Announcement

Collapse
No announcement yet.

Thunderbolt Driver For Apple MBP Systems Gets Updated

Collapse
X
  • Filter
  • Time
  • Show
Clear All
new posts

  • Thunderbolt Driver For Apple MBP Systems Gets Updated

    Phoronix: Thunderbolt Driver For Apple MBP Systems Gets Updated

    Experimental Linux kernel code for providing a Thunderbolt driver that works on Apple MacBook Pro systems has been updated and is still hopeful for its eventual mainline kernel inclusion...

    http://www.phoronix.com/vr.php?view=MTY2MDg

  • #2
    This is good to hear even though I generally run Linux on non Apple hardware.

    In any event I wonder why other systems would rely upon firmware as has been suggested in this article.

    Comment


    • #3
      Originally posted by wizard69 View Post
      In any event I wonder why other systems would rely upon firmware as has been suggested in this article.
      That's the way Intel wrote the spec. Apple did their own thing, as usual.

      Comment


      • #4
        Apple controls both Firmware and the Operating System on Macs, so they can put the hot-plugging code where it causes the least pain for them. As long as it "just works" in OS X, almost all of their users won't mind.

        Comment


        • #5
          Originally posted by smitty3268 View Post
          That's the way Intel wrote the spec. Apple did their own thing, as usual.
          What's "as usual" supposed to mean exactly? Apple's been a huge champion of open standards. Everything from CUPs to USB and HTML5.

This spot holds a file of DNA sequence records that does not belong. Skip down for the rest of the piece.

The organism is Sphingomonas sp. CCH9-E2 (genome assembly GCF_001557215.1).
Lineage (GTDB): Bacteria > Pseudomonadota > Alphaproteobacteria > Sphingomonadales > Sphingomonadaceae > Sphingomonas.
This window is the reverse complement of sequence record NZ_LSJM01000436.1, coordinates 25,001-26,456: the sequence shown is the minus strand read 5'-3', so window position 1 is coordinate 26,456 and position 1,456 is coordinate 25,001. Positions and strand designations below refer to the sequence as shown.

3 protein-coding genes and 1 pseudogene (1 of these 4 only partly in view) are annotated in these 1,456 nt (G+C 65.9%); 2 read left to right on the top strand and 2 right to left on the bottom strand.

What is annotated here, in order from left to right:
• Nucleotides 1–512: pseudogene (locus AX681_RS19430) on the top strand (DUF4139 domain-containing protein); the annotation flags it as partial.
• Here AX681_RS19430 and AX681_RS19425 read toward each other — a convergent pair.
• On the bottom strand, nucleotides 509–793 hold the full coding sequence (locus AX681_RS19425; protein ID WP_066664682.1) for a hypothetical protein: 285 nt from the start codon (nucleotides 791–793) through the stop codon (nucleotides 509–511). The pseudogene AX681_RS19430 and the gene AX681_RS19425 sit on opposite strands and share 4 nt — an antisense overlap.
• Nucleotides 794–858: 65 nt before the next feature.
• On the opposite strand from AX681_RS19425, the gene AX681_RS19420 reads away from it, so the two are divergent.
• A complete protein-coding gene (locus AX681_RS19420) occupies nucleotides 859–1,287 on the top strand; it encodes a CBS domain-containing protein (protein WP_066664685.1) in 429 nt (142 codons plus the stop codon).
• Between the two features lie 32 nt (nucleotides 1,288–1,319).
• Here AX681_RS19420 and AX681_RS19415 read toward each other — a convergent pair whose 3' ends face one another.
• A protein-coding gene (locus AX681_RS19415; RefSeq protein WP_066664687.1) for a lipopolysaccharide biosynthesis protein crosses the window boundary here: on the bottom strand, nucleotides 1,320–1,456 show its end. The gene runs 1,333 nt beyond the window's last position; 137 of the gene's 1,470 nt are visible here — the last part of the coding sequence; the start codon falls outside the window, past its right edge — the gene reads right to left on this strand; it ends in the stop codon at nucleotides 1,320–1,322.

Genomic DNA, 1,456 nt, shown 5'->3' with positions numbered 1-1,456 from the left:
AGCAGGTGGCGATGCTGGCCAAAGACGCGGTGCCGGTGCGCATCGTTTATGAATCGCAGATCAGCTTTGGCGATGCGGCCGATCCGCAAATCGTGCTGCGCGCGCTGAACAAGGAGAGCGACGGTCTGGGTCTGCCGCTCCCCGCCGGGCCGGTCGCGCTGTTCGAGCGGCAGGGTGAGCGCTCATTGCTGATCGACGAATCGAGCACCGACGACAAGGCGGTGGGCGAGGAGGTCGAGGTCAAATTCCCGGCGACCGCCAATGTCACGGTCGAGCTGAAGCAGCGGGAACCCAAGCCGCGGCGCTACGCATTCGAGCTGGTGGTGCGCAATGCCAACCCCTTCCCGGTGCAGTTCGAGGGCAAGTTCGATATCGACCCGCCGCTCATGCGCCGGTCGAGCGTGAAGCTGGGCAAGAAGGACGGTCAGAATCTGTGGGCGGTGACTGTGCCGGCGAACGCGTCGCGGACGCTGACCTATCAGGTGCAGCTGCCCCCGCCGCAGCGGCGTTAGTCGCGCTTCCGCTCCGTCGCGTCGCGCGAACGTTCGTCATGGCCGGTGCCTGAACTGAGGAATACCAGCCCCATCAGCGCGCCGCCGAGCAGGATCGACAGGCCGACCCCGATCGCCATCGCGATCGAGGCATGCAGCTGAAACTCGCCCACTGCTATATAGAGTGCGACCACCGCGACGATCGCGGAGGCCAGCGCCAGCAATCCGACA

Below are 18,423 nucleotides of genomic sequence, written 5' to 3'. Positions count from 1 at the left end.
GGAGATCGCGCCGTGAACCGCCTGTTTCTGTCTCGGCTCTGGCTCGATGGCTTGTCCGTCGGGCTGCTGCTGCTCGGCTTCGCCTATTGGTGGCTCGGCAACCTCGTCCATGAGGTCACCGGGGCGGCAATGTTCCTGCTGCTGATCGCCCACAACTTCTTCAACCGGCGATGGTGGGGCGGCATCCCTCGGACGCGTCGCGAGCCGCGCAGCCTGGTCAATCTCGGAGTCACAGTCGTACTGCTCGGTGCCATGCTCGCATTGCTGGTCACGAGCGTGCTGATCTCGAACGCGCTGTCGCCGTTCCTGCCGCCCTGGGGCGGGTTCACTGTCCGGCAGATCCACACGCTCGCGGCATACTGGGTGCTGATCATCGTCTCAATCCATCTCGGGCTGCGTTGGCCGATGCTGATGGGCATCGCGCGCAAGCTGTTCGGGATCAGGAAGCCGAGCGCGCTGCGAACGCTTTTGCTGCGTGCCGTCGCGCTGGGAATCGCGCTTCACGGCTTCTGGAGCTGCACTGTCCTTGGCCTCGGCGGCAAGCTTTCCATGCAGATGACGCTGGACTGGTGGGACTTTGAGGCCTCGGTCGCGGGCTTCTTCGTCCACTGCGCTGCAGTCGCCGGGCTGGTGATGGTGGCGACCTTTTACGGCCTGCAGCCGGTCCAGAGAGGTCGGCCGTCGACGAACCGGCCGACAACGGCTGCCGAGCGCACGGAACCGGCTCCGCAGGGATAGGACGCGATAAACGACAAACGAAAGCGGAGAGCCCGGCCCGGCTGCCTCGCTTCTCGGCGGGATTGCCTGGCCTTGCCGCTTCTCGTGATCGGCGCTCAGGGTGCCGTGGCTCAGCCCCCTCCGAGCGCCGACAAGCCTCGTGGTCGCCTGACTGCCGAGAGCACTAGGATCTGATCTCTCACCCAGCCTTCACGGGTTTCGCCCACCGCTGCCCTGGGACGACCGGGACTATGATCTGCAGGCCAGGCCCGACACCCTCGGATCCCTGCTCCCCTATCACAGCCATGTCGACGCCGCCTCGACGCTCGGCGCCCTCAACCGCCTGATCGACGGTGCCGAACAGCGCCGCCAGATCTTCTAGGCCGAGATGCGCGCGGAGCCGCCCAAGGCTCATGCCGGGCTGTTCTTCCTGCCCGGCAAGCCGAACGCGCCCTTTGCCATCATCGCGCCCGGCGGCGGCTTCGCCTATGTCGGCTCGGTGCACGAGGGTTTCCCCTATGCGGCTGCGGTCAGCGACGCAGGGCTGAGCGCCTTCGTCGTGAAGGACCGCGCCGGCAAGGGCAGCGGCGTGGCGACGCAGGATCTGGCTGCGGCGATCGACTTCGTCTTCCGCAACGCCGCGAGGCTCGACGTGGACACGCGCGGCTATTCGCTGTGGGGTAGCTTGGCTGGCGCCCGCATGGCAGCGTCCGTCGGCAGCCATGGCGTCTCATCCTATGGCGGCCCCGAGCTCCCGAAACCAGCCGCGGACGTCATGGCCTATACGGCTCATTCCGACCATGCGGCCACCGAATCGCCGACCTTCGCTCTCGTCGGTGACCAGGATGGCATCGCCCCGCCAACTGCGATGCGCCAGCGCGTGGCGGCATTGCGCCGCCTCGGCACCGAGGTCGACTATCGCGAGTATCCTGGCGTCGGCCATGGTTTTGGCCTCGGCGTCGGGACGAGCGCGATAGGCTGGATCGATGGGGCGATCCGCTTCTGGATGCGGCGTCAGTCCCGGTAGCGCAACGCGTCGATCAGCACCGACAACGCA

Comment


          • #6
            Originally posted by litfan View Post
            What's "as usual" supposed to mean exactly? Apple's been a huge champion of open standards. Everything from CUPs to USB and HTML5.
            Apple is not known for having extremely spec compliant hardware.

            They back whatever they want - sometimes it makes sense to use the standard, sometimes it doesn't. This time it didn't, and that's not exactly a surprise for anyone who follows apple.

            Comment


            • #7
              Originally posted by smitty3268 View Post
              Apple is not known for having extremely spec compliant hardware.

              They back whatever they want - sometimes it makes sense to use the standard, sometimes it doesn't. This time it didn't, and that's not exactly a surprise for anyone who follows apple.
              I think you might be misunderstanding the case here. Apple implemented a subset of the spec in firmware (cold plug) and the rest in software (hot plug). Is this really considered deviation? Aren't big bad firmware blobs what we should be against, and this is a case where Apple got it right?
              Last edited by russofris; 04-12-2014, 12:07 AM.

              Comment


              • #8
                Originally posted by russofris View Post
                I think you might be misunderstanding the case here. Apple implemented a subset of the spec in firmware (cold plug) and the rest in software (hot plug). Is this really considered deviation? Aren't big bad firmware blobs what we should be against, and this is a case where Apple got it right?
                Apple did this entirely correctly, and Intel's insistence on using SMM for every other implementation is unjustifiable at a technical level.

                Comment


                • #9
                  Originally posted by mjg59 View Post
                  Apple did this entirely correctly, and Intel's insistence on using SMM for every other implementation is unjustifiable at a technical level.
                  I do not know whether Intel "insisted" that vendors use SMM, or was forced to provide SMM and leverage it because they perceived that MS/HP/Dell would resist kernel-side implementations in an effort to hamper Apple. Does anyone here have a grapevine to Jason Ziller, as he's probably the only one that could give us an informed answer?

                  Comment

                  Working...
                  X